striking

EDITOR | CREATIVE DIRECTOR | PHOTOGRAPHY | AD DESIGN - SHANNON WILLIS STYLIST | CONSULTANT - EDRIQUA ESSUE STYLIST | HAIR & MAKE UP - RHONDAH WILSON TECHNICAL CONSULTANT (LAYOUT & DESIGN) - JENNIE GRIMARD

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Self Portrait - Shannon Willis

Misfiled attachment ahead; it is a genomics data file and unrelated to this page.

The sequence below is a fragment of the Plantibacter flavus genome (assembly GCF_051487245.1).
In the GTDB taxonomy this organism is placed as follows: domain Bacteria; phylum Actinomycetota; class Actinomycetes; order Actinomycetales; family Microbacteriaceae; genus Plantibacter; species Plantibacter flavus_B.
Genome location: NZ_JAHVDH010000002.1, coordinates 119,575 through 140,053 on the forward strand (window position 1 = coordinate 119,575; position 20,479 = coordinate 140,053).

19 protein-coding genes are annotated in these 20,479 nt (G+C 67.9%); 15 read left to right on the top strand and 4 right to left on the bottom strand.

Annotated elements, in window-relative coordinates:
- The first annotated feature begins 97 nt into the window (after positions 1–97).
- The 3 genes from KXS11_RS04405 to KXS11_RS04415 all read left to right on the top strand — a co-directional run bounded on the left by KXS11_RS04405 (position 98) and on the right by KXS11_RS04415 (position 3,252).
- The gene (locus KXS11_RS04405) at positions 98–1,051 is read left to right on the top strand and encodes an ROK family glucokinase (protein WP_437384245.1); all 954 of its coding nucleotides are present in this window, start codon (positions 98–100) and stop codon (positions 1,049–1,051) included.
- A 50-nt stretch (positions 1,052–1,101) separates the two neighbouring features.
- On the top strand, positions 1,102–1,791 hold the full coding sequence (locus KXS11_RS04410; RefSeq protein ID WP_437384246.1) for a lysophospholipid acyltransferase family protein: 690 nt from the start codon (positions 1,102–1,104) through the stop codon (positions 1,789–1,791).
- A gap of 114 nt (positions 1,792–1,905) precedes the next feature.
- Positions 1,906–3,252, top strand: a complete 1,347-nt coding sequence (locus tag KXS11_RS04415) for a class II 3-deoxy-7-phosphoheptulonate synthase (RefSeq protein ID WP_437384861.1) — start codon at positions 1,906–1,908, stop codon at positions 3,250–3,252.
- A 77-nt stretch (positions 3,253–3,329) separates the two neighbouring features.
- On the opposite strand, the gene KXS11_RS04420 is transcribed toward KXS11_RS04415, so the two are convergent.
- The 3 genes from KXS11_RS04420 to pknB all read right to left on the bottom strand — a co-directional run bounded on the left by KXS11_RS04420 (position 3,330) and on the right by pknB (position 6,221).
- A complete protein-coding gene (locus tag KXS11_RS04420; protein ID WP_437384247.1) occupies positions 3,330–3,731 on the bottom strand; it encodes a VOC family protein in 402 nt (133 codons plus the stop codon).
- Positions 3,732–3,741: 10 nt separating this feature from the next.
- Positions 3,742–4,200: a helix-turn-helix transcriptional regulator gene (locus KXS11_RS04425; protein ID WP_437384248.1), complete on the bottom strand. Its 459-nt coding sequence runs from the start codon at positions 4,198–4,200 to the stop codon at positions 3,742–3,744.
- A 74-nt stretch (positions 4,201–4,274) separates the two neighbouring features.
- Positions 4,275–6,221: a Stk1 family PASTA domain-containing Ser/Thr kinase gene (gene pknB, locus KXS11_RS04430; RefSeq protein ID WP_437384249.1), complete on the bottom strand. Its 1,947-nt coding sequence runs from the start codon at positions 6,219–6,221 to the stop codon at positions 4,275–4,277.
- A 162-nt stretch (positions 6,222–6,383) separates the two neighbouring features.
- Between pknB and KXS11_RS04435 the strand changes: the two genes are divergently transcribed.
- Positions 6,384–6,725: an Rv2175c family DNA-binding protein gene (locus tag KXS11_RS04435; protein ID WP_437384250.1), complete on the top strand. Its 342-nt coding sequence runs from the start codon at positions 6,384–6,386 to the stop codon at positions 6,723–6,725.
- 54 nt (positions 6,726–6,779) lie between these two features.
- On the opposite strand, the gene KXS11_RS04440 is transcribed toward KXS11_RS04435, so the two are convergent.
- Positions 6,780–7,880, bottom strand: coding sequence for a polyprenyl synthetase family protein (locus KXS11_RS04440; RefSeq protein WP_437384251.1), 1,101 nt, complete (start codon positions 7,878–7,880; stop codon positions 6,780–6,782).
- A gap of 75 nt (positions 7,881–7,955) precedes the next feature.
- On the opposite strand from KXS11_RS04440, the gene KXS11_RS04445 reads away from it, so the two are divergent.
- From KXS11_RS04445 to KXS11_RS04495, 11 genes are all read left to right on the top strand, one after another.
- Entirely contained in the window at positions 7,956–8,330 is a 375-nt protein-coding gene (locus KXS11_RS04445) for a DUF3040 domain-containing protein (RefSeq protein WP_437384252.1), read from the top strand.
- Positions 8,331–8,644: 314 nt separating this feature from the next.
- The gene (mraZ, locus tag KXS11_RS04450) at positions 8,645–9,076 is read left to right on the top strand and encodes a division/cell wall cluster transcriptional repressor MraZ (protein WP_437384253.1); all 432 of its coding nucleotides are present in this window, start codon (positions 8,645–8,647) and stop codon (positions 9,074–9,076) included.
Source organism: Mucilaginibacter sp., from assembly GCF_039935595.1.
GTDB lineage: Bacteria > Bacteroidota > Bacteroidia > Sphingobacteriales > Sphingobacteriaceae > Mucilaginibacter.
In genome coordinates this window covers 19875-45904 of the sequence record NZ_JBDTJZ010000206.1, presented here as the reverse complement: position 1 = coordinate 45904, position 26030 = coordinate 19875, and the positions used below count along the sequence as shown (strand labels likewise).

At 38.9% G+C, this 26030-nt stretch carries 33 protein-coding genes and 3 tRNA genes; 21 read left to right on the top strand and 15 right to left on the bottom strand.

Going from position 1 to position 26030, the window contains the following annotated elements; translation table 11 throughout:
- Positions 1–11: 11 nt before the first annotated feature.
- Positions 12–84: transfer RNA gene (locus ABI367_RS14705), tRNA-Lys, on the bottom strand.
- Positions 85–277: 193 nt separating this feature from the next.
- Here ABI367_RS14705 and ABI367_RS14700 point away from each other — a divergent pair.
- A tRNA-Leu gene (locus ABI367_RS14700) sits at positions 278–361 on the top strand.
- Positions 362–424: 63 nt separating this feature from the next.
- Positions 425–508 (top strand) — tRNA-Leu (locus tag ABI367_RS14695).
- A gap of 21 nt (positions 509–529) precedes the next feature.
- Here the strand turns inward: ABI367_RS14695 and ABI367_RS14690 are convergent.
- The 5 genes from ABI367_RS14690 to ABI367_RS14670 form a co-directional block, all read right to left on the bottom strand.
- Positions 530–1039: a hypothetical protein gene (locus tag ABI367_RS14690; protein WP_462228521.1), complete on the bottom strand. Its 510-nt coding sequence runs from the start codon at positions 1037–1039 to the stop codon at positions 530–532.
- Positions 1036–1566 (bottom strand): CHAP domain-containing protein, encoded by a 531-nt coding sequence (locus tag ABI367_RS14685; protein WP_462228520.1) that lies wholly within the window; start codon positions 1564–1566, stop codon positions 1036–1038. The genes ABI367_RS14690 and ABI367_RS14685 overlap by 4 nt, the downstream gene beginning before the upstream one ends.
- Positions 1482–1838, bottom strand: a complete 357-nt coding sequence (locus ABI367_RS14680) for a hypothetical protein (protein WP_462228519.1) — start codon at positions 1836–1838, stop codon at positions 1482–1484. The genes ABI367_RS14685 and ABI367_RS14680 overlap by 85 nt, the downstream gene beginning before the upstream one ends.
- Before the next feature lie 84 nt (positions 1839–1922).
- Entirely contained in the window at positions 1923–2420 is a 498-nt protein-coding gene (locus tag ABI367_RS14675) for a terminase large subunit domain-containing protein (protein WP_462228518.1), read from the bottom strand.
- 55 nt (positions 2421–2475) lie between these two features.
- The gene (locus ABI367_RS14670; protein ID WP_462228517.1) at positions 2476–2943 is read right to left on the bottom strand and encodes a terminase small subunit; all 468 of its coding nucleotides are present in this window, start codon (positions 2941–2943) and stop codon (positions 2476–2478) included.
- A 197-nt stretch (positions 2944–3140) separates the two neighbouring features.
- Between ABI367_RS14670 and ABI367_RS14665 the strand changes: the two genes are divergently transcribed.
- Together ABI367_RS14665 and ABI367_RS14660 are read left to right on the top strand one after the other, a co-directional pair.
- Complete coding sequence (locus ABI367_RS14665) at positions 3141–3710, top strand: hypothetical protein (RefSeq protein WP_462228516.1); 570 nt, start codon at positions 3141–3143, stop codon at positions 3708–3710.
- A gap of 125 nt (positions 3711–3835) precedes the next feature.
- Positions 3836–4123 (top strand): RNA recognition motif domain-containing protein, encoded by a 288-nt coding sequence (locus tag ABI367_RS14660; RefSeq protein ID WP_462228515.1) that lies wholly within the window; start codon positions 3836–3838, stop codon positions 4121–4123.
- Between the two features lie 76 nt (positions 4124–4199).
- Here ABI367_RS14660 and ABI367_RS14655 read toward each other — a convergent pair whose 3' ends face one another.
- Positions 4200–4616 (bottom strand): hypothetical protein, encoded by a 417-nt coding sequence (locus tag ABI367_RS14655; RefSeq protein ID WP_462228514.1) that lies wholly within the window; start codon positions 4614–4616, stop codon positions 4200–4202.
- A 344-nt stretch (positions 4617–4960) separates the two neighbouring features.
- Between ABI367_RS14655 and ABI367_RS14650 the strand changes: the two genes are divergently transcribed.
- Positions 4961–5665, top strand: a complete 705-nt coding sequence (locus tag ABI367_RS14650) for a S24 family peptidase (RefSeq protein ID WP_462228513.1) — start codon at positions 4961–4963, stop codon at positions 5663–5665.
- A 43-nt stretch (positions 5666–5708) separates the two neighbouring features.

I realize now that I was merely a passenger in my own life and now I am fully in control, steering the course in a direction that allows me to be creative, fuel my passion and feed my soul. Regardless of whether I make it big in a very competitive industry, where budding talent may override any work that I could ever do, I am proud of what I have accomplished thus far. I have bled through these pages and lost sleep over every single detail and placement of each image. What was meant to be a simple school project, turned out to be creative outlet that I will keep and cherish forever. It was definitely a labour of love. There are a couple of little girls in my life that keep me young and keep me creative. I know that I am also influencing them with every stroke of their crayons. I hope that my story inspires them to keep pushing to fulfill their dreams, regardless of age and the mountains they need to overcome to get there. I hope they know how much they inspire me and how blessed I feel to be a part of their lives. I’m so lucky to have a front row seat to watch them grow into the beautiful people they are going to be. What a ride so far...I can’t wait to see what lies ahead, but I’m grateful for the road that led me to this exact place. As long as I’m doing what I love, surrounded by family, friends and colleagues that inspire me, life is grand... life is happy...life is strikingly beautiful.